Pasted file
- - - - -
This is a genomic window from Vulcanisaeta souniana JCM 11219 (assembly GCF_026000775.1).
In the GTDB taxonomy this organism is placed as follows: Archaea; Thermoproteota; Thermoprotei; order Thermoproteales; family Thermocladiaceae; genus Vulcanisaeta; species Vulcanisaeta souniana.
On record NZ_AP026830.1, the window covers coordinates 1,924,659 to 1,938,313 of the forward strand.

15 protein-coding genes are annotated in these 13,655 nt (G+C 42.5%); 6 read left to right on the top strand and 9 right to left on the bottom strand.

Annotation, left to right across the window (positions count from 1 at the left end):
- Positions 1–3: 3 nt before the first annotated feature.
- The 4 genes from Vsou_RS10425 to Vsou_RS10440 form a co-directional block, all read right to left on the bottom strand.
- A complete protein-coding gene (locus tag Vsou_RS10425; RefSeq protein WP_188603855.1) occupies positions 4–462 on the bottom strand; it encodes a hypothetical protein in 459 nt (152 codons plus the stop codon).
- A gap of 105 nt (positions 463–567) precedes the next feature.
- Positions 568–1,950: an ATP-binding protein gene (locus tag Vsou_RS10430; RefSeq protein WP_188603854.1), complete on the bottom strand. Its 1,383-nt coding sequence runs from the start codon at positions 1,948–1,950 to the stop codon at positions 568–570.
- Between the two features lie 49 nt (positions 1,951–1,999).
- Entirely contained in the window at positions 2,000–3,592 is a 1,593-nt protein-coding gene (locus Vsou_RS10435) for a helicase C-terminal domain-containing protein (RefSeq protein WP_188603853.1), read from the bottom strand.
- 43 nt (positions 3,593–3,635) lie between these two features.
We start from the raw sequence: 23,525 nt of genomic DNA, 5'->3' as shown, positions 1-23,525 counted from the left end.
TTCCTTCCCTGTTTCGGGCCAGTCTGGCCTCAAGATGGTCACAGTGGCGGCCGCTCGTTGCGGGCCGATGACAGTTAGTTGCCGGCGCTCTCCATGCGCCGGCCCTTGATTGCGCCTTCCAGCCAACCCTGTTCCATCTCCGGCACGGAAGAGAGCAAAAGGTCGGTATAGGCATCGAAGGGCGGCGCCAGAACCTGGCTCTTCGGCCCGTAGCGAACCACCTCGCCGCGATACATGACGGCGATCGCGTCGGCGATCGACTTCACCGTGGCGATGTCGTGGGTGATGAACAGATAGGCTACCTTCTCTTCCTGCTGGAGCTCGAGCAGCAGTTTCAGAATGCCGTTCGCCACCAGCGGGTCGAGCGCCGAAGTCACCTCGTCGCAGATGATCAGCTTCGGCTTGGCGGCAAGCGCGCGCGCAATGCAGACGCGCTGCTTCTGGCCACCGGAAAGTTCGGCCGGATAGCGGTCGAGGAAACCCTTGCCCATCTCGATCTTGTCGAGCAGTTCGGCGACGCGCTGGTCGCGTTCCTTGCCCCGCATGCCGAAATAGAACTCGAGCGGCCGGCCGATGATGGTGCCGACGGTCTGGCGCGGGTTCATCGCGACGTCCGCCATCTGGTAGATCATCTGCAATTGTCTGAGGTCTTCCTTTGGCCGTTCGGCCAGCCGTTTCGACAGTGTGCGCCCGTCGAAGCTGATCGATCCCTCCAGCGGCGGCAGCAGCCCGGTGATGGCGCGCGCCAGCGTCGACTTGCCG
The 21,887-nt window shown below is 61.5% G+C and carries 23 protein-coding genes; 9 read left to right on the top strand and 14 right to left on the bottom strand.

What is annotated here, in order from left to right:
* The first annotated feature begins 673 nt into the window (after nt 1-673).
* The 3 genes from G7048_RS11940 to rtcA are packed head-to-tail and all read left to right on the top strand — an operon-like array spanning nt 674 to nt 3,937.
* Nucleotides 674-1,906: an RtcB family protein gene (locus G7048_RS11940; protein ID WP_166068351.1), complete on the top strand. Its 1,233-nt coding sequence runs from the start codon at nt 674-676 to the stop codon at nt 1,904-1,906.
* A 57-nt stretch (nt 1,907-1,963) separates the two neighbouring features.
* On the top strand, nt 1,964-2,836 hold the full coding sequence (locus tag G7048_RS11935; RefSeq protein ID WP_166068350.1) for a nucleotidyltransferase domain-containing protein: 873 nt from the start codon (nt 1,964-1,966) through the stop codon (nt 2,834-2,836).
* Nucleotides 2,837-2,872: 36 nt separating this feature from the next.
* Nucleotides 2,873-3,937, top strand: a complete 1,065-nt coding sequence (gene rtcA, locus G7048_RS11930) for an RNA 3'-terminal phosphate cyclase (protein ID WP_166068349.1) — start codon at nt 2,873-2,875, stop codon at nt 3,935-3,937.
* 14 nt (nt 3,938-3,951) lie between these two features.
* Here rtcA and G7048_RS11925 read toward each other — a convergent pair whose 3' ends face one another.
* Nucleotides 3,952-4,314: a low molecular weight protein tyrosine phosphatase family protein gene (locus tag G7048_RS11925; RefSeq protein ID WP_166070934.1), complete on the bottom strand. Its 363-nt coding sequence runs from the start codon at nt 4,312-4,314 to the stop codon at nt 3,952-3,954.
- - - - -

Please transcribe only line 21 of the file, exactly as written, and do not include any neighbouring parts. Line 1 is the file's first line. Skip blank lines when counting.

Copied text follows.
* A 57-nt stretch (nt 1,907-1,963) separates the two neighbouring features.